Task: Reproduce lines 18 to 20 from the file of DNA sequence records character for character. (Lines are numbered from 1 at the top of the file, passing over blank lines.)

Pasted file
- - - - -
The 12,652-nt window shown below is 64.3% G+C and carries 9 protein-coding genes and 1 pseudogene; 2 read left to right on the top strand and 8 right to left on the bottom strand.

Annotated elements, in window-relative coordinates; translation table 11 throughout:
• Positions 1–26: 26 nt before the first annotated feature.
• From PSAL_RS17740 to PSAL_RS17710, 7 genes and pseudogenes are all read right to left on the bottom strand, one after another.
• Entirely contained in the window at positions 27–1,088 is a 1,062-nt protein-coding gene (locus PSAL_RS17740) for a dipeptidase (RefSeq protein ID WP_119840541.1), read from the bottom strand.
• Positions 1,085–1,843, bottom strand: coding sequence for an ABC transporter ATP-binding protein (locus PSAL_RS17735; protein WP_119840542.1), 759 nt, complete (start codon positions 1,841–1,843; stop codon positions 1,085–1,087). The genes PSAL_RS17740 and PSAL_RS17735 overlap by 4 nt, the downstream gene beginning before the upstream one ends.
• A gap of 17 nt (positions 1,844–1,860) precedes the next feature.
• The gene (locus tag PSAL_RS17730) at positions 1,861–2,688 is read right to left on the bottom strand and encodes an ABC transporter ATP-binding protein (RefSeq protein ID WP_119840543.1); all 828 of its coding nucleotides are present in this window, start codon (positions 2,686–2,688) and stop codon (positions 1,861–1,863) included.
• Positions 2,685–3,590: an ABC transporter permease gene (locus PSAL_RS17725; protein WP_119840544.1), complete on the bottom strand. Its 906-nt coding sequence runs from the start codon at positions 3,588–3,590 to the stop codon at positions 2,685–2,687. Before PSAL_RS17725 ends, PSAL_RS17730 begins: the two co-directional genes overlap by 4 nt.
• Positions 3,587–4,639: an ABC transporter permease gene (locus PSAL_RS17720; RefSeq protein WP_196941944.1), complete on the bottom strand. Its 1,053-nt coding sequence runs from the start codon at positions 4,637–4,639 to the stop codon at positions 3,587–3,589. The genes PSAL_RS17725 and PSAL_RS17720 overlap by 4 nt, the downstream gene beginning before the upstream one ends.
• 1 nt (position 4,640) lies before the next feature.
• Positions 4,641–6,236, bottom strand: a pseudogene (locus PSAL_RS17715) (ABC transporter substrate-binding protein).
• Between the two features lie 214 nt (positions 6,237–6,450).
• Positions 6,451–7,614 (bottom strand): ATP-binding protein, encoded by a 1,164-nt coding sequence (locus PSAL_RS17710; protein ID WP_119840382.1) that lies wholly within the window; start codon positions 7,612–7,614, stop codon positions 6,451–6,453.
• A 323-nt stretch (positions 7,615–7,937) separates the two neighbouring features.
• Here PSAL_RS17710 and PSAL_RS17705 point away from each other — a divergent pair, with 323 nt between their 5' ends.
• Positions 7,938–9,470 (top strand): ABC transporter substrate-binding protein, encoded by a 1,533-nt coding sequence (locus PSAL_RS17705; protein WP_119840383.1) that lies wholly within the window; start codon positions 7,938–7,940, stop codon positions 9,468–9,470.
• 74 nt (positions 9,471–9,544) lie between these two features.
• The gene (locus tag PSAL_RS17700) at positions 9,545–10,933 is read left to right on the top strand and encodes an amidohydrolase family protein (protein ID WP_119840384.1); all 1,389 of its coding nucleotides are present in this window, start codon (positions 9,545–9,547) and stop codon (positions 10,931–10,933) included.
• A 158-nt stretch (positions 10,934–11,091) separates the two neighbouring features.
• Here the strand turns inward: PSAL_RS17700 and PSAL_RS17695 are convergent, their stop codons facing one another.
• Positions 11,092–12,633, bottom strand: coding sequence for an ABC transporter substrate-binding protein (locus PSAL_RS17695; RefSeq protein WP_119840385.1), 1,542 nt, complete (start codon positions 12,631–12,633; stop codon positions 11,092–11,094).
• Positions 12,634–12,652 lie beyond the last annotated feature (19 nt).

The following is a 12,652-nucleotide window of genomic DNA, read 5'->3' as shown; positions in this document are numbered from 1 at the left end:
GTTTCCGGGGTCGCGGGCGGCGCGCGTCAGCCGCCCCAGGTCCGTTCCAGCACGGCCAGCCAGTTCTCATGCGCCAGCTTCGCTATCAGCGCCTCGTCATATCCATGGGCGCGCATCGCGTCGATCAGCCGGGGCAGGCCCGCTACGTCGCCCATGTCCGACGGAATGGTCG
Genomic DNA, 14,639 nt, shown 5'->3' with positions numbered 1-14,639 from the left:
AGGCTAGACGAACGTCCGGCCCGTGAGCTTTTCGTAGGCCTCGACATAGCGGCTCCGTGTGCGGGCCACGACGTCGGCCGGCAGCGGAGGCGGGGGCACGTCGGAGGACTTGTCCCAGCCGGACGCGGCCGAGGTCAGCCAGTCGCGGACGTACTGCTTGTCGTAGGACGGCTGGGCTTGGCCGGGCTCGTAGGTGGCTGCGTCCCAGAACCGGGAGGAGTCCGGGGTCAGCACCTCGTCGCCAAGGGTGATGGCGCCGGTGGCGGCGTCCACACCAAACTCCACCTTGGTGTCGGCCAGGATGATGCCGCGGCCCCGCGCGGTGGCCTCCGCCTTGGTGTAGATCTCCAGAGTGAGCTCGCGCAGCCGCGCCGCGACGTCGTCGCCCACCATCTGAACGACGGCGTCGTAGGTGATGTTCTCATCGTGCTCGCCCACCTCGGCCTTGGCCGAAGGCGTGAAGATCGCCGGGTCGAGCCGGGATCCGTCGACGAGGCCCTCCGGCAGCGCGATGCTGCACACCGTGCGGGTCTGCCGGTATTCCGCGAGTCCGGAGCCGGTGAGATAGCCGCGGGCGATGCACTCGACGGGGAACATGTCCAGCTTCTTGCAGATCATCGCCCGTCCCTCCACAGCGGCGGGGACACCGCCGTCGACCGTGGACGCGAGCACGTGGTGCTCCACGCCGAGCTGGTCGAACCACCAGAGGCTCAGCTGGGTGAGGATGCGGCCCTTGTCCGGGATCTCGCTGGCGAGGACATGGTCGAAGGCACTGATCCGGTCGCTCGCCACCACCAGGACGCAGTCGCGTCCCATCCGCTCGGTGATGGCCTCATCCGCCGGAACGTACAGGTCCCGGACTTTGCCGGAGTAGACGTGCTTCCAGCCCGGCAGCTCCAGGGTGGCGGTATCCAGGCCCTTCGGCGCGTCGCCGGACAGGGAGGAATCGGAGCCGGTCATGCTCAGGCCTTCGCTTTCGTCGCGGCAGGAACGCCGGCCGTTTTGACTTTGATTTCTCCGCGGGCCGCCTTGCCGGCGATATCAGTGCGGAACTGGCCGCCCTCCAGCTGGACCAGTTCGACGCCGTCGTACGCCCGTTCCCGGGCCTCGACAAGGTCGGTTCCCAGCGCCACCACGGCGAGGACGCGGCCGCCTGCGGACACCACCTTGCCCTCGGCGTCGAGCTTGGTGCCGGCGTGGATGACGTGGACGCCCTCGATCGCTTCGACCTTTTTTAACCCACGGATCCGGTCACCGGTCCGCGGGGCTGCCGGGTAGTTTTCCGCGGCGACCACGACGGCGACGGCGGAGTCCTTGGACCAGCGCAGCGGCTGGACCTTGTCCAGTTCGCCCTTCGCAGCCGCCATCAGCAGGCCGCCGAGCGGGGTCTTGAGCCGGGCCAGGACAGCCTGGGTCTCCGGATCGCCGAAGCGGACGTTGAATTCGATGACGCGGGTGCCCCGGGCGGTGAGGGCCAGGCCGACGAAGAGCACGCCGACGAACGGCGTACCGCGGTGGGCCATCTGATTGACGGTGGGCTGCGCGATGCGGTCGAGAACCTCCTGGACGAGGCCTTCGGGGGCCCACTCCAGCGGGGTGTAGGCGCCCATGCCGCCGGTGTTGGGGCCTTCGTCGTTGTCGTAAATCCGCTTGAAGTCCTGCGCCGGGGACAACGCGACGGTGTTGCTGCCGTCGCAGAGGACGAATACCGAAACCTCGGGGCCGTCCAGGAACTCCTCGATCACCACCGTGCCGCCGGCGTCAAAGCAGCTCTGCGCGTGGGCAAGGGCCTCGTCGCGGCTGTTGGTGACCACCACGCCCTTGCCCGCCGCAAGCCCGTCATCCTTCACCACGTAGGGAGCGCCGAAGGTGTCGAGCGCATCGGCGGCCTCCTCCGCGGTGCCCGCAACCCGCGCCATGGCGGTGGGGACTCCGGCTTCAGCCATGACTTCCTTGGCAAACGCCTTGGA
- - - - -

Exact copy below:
• 74 nt (positions 9,471–9,544) lie between these two features.
• The gene (locus tag PSAL_RS17700) at positions 9,545–10,933 is read left to right on the top strand and encodes an amidohydrolase family protein (protein ID WP_119840384.1); all 1,389 of its coding nucleotides are present in this window, start codon (positions 9,545–9,547) and stop codon (positions 10,931–10,933) included.
• A 158-nt stretch (positions 10,934–11,091) separates the two neighbouring features.